My little Poney

2014 has been an annus horribilis (yes, with 2 « n ») for SSL. Both protocols and implementations have known several critical vulnerabilities from Heartbleed to Poodle. The good news is: SSLv3 is finally dead, it’s time to move to something else.

I’ve recently added https support to my blog, and I thought it would be a good idea to share my SSL Labs A+ (with a SHA256 key) Poodle proof, Beast proof, Heartbeat proof configuration for Nginx. It was implemented on FreeBSD, which means you’ll have to change a few things here and there if you’re running on Linux, but most things are exactly the same.

Remember our pon.ey domain we recently added DNSSEC to? We’re now going to give him some https love.

Generate a strong SSL private key

First, you need to generate a strong sha256 private key for your SSL certificate. We won’t use the -des3 option to protect it with a password (you would need to type it every time you start Nginx, like after a random reboot), but we’ll use -rand/var/log/messages for some more randomness.

Don’t waste CPU cycles generating a 8196 bytes key, most SSL certificate resellers won’t accept it.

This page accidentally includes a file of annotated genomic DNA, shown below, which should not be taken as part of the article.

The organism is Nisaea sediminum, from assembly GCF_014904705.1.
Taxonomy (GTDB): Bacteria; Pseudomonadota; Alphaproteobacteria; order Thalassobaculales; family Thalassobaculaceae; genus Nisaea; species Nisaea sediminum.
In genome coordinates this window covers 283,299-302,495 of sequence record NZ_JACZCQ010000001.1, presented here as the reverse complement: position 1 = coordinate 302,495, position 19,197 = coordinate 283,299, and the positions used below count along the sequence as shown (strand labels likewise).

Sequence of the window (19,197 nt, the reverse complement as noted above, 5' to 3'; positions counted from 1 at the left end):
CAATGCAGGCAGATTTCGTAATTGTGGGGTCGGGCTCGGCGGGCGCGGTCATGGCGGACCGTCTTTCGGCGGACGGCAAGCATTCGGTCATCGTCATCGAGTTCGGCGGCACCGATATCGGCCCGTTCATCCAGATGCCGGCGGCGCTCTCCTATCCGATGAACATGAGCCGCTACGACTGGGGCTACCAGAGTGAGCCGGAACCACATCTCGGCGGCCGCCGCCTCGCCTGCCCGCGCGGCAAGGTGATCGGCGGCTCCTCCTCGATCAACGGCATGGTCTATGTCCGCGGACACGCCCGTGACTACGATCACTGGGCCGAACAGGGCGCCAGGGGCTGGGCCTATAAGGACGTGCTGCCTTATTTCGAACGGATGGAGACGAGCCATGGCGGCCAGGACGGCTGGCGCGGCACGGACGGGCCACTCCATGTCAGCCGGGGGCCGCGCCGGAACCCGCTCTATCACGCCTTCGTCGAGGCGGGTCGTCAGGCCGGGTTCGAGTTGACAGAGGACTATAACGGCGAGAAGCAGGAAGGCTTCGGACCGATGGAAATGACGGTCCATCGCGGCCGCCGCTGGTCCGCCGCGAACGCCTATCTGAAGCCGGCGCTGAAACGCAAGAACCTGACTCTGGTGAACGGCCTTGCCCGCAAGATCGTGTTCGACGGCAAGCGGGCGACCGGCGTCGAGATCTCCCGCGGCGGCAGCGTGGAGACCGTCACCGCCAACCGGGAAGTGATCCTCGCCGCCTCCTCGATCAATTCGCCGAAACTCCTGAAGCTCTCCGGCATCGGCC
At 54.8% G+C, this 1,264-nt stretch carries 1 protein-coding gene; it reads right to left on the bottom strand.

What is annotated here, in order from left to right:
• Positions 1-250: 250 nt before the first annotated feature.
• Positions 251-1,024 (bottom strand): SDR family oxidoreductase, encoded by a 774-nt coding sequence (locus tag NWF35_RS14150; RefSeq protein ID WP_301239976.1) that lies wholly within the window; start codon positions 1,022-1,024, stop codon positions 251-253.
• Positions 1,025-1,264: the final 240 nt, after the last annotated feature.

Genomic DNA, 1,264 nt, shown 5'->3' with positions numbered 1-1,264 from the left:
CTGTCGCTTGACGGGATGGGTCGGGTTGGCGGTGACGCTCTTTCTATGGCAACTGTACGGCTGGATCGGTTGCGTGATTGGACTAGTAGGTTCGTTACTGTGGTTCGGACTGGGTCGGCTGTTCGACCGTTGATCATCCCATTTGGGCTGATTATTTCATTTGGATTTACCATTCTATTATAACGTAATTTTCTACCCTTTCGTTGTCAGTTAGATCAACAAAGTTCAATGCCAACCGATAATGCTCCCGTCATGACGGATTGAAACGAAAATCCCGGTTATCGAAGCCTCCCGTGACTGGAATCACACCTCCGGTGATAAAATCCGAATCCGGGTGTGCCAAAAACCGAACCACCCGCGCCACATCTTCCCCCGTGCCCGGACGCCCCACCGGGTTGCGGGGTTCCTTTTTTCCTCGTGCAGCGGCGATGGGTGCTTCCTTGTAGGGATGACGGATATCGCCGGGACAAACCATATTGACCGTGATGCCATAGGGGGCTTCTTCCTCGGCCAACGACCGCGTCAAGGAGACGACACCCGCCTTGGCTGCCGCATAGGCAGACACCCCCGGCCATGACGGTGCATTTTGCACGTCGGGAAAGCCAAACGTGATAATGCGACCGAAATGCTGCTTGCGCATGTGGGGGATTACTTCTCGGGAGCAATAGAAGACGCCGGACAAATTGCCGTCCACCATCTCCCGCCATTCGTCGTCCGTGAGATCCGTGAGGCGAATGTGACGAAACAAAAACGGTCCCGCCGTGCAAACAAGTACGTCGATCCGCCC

# cd /usr/local/ssl
  # openssl genrsa -rand/var/log/messages 4096 -out pon.ey.key
  # chmod 400 pon.ey.key

Create a CSR with a SHA256 signature algorithm

You’re now going to generate the Certificate Signing Request you’ll send to your SSL reseller. Before chosing one, carefuly check he supports SHA256 CSRs.

SHA1 collision have occured since almost 10 years, and most vendors won’t accept SHA1 certificates anymore after 2016. If like me you’re chosing StartSSL you’ll have to renew your certificate when the implement SHA256.

# openssl req -new -nodes -sha256 -out pon.ey.csr  

Answer the few questions and send your CSR to your SSL reseller.

Nginx basic SSL configuration